3a). The results of this investigation show me that the depth of agar has an effect on the size of agar diffusion by antiobiotics. In nearly all cases, the size of the zone surrounding each antibiotic disc decreases as the depth of agar incraeses. Agar's structure is make up of a linear polymer made up of a mixture of agarose and agaropectin. Its' structure dictates that antiobiotics will first diffuse downwards, and then across the agar plate. An agar depth of 35ml means that the zone of diffusion is lower than that of the 25ml. This means that a lot of the antibiotic has diffused downwards, and the result we are given is not a clear indication of whether the bacteria is resistant or sensitive to the antibiotic. A swallow agar depth means that the antibiotic does not diffuse downwards at all. This leaves the plate very difficult to read, as zones merge into one another, and it is difficult to interpret where zones end. BSAC reccomended depth agar is a constant, and is effective as all measurements will be constant when the same depth of agar is used. All zone measurements will not be affected by depth.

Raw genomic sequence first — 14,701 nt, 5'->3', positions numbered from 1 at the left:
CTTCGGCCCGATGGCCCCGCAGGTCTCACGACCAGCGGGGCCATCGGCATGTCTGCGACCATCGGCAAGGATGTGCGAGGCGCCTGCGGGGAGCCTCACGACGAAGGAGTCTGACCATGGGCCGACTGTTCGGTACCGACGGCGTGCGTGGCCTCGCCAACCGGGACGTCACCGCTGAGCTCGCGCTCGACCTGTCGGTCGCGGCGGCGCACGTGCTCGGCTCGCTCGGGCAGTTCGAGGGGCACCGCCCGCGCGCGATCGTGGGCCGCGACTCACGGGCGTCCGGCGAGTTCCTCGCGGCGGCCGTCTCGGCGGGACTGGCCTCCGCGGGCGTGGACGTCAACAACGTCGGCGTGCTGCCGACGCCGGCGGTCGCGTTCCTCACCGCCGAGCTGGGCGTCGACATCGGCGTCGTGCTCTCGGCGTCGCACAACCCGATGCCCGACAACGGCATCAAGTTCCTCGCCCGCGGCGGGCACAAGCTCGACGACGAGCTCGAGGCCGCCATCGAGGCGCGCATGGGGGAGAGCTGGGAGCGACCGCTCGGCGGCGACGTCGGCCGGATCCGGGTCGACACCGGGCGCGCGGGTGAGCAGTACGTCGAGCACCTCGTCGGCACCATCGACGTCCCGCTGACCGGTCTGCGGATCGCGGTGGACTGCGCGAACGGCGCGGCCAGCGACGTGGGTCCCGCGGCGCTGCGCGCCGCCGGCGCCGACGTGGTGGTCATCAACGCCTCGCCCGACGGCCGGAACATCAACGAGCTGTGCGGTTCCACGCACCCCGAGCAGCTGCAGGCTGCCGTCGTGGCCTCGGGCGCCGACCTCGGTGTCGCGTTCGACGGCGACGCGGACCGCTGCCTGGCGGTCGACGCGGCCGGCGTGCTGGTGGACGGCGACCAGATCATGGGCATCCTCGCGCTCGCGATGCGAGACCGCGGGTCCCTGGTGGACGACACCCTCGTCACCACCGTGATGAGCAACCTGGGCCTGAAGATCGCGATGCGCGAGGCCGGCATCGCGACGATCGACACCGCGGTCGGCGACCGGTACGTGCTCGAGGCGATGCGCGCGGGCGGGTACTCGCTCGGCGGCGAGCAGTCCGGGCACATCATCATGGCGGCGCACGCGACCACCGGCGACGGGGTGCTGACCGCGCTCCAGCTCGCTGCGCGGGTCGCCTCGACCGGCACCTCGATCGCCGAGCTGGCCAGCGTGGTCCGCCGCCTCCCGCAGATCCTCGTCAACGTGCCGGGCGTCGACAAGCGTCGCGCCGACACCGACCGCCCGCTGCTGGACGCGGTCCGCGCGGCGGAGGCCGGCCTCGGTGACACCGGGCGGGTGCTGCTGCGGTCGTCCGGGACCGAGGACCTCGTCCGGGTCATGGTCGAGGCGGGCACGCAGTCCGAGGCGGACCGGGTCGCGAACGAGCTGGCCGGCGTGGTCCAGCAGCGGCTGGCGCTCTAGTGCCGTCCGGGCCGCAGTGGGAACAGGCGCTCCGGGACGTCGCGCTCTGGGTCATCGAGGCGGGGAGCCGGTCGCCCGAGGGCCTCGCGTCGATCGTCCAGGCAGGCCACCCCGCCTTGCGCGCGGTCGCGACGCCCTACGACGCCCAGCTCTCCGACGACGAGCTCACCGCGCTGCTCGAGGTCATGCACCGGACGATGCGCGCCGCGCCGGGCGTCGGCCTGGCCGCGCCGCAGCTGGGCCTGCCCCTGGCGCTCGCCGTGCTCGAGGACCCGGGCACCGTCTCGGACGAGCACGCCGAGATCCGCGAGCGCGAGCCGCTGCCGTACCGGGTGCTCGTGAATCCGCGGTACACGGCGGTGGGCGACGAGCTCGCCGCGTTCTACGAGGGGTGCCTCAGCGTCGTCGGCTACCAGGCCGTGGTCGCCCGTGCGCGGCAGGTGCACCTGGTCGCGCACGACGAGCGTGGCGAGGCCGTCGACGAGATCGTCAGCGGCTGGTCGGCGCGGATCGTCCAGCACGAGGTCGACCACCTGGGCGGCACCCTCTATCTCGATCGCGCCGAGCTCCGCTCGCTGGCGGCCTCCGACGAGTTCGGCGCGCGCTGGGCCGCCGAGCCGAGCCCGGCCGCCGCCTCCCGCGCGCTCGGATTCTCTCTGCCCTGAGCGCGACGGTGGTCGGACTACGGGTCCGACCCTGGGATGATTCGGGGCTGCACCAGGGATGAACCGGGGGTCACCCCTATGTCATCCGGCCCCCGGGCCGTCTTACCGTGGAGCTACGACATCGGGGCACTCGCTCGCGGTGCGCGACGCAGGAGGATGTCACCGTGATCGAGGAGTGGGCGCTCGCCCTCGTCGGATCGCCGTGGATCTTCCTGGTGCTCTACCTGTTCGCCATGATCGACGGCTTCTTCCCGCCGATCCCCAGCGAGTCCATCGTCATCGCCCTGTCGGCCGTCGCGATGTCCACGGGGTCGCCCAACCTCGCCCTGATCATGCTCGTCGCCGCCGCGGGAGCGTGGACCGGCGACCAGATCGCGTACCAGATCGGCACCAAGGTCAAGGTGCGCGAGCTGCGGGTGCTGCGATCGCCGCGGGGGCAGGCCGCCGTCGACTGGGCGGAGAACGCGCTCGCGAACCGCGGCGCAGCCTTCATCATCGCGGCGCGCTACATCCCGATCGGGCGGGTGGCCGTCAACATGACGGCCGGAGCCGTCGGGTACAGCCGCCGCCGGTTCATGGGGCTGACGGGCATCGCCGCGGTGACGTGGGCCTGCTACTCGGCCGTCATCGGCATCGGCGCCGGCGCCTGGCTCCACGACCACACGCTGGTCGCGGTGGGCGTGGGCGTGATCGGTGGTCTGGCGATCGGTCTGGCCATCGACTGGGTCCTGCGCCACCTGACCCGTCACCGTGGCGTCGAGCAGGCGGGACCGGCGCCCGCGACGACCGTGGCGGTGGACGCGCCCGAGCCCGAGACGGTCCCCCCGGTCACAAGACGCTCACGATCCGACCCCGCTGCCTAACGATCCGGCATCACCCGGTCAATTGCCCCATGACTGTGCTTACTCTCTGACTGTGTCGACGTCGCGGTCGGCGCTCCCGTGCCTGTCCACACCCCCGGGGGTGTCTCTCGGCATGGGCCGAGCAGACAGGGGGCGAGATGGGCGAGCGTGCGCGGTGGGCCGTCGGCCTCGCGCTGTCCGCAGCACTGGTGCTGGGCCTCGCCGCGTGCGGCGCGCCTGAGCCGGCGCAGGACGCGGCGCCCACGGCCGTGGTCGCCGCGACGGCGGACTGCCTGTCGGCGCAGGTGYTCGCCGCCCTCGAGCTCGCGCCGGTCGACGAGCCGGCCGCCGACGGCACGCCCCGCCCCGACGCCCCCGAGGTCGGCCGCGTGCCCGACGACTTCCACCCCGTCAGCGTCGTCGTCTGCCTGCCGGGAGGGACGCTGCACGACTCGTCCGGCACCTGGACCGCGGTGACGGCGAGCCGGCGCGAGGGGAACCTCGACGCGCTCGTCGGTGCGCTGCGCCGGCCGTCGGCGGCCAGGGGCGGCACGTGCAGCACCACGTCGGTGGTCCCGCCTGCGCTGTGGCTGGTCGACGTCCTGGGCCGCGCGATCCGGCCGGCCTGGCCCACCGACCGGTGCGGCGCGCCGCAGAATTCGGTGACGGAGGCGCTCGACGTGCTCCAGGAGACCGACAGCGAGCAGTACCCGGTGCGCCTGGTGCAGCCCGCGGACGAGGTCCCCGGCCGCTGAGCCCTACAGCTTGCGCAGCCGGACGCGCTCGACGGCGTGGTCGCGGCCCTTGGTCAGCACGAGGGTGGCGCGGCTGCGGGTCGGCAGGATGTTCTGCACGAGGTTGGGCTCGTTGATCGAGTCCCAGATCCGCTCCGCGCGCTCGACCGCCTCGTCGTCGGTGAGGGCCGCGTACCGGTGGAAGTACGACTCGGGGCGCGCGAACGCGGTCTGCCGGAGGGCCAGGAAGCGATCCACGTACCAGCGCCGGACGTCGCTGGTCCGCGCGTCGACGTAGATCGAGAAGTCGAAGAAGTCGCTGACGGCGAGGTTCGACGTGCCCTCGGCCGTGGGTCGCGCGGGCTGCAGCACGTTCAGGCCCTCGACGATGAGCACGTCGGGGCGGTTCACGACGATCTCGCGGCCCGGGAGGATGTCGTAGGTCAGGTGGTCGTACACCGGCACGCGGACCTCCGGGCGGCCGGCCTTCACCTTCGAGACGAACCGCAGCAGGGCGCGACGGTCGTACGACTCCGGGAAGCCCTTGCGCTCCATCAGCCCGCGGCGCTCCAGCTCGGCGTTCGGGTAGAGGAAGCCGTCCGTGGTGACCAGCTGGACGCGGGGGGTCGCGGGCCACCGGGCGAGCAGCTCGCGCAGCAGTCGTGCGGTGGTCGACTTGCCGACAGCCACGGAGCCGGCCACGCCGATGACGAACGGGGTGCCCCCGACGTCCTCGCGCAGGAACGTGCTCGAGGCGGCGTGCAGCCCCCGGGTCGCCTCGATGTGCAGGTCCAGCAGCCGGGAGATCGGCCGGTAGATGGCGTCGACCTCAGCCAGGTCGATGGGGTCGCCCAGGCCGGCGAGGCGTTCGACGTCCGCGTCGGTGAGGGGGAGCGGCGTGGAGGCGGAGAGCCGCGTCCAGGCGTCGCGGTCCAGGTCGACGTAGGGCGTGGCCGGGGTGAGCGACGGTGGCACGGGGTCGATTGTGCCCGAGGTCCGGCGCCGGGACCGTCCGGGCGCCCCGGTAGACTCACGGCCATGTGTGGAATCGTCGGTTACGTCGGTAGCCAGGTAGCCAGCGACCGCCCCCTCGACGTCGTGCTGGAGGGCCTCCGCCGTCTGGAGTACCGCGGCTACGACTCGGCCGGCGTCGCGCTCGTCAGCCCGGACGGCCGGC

3b). The dilution has affected the radius of the antibiotic resistance which greatly affects the treatment of a patient and that is why the 1.0x10(5) cfu/ml is used, the weaker solution would make more strains seem that they are more sensitive to an antibiotic than they are which in contrast using a heavier dilution would cause the effectiveness of the antibiotic to seem less observable. In nearly all cases the zone area increases as the dilution is less concentrated. This is due to the fact that there is less bacteria in a set area, so antibiotics can spread over a larger area. Changes in concentration of solution makes the difference between an antibiotic being classified as resistant or sensitive.